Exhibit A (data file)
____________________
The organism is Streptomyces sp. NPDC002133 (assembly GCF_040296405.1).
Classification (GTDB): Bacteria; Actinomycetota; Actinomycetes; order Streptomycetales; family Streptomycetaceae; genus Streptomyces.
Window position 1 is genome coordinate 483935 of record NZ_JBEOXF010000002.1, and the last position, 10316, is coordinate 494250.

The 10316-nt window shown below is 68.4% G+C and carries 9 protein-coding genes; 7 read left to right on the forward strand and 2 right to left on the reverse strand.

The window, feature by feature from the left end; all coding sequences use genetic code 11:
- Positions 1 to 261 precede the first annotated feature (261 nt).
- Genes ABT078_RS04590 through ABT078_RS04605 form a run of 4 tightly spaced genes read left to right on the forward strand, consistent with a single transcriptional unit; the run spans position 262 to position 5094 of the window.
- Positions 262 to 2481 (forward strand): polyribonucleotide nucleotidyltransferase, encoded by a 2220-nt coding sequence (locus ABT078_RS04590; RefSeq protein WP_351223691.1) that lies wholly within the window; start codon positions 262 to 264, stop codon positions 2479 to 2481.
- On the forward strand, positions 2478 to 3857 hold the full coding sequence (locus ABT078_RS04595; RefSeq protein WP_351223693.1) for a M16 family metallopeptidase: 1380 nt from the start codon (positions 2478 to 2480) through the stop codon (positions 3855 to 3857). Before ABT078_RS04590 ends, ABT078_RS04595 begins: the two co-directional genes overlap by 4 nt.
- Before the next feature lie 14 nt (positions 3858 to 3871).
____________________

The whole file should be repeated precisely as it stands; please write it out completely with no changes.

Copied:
The organism is Streptomyces sp. NPDC002133 (assembly GCF_040296405.1).
Classification (GTDB): Bacteria; Actinomycetota; Actinomycetes; order Streptomycetales; family Streptomycetaceae; genus Streptomyces.
Window position 1 is genome coordinate 483935 of record NZ_JBEOXF010000002.1, and the last position, 10316, is coordinate 494250.

The 10316-nt window shown below is 68.4% G+C and carries 9 protein-coding genes; 7 read left to right on the forward strand and 2 right to left on the reverse strand.

The window, feature by feature from the left end; all coding sequences use genetic code 11:
- Positions 1 to 261 precede the first annotated feature (261 nt).
- Genes ABT078_RS04590 through ABT078_RS04605 form a run of 4 tightly spaced genes read left to right on the forward strand, consistent with a single transcriptional unit; the run spans position 262 to position 5094 of the window.
- Positions 262 to 2481 (forward strand): polyribonucleotide nucleotidyltransferase, encoded by a 2220-nt coding sequence (locus ABT078_RS04590; RefSeq protein WP_351223691.1) that lies wholly within the window; start codon positions 262 to 264, stop codon positions 2479 to 2481.
- On the forward strand, positions 2478 to 3857 hold the full coding sequence (locus ABT078_RS04595; RefSeq protein WP_351223693.1) for a M16 family metallopeptidase: 1380 nt from the start codon (positions 2478 to 2480) through the stop codon (positions 3855 to 3857). Before ABT078_RS04590 ends, ABT078_RS04595 begins: the two co-directional genes overlap by 4 nt.
- Before the next feature lie 14 nt (positions 3858 to 3871).